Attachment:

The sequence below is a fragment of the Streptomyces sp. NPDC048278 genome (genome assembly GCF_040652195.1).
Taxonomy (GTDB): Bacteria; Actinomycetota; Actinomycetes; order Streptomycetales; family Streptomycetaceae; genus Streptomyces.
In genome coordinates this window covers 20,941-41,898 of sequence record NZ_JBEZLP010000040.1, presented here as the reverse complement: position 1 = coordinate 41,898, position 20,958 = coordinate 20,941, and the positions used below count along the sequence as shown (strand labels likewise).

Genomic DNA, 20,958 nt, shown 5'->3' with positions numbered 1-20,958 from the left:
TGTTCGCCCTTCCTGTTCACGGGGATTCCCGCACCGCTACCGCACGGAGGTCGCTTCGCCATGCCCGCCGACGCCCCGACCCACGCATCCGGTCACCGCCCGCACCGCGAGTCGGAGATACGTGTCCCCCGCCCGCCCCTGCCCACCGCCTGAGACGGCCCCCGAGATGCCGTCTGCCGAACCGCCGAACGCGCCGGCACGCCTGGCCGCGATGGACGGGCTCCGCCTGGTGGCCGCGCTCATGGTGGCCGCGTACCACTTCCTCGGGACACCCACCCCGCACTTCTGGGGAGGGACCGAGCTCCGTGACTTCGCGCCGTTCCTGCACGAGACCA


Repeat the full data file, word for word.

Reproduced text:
The sequence below is a fragment of the Streptomyces sp. NPDC048278 genome (genome assembly GCF_040652195.1).
Taxonomy (GTDB): Bacteria; Actinomycetota; Actinomycetes; order Streptomycetales; family Streptomycetaceae; genus Streptomyces.
In genome coordinates this window covers 20,941-41,898 of sequence record NZ_JBEZLP010000040.1, presented here as the reverse complement: position 1 = coordinate 41,898, position 20,958 = coordinate 20,941, and the positions used below count along the sequence as shown (strand labels likewise).

Genomic DNA, 20,958 nt, shown 5'->3' with positions numbered 1-20,958 from the left:
TGTTCGCCCTTCCTGTTCACGGGGATTCCCGCACCGCTACCGCACGGAGGTCGCTTCGCCATGCCCGCCGACGCCCCGACCCACGCATCCGGTCACCGCCCGCACCGCGAGTCGGAGATACGTGTCCCCCGCCCGCCCCTGCCCACCGCCTGAGACGGCCCCCGAGATGCCGTCTGCCGAACCGCCGAACGCGCCGGCACGCCTGGCCGCGATGGACGGGCTCCGCCTGGTGGCCGCGCTCATGGTGGCCGCGTACCACTTCCTCGGGACACCCACCCCGCACTTCTGGGGAGGGACCGAGCTCCGTGACTTCGCGCCGTTCCTGCACGAGACCA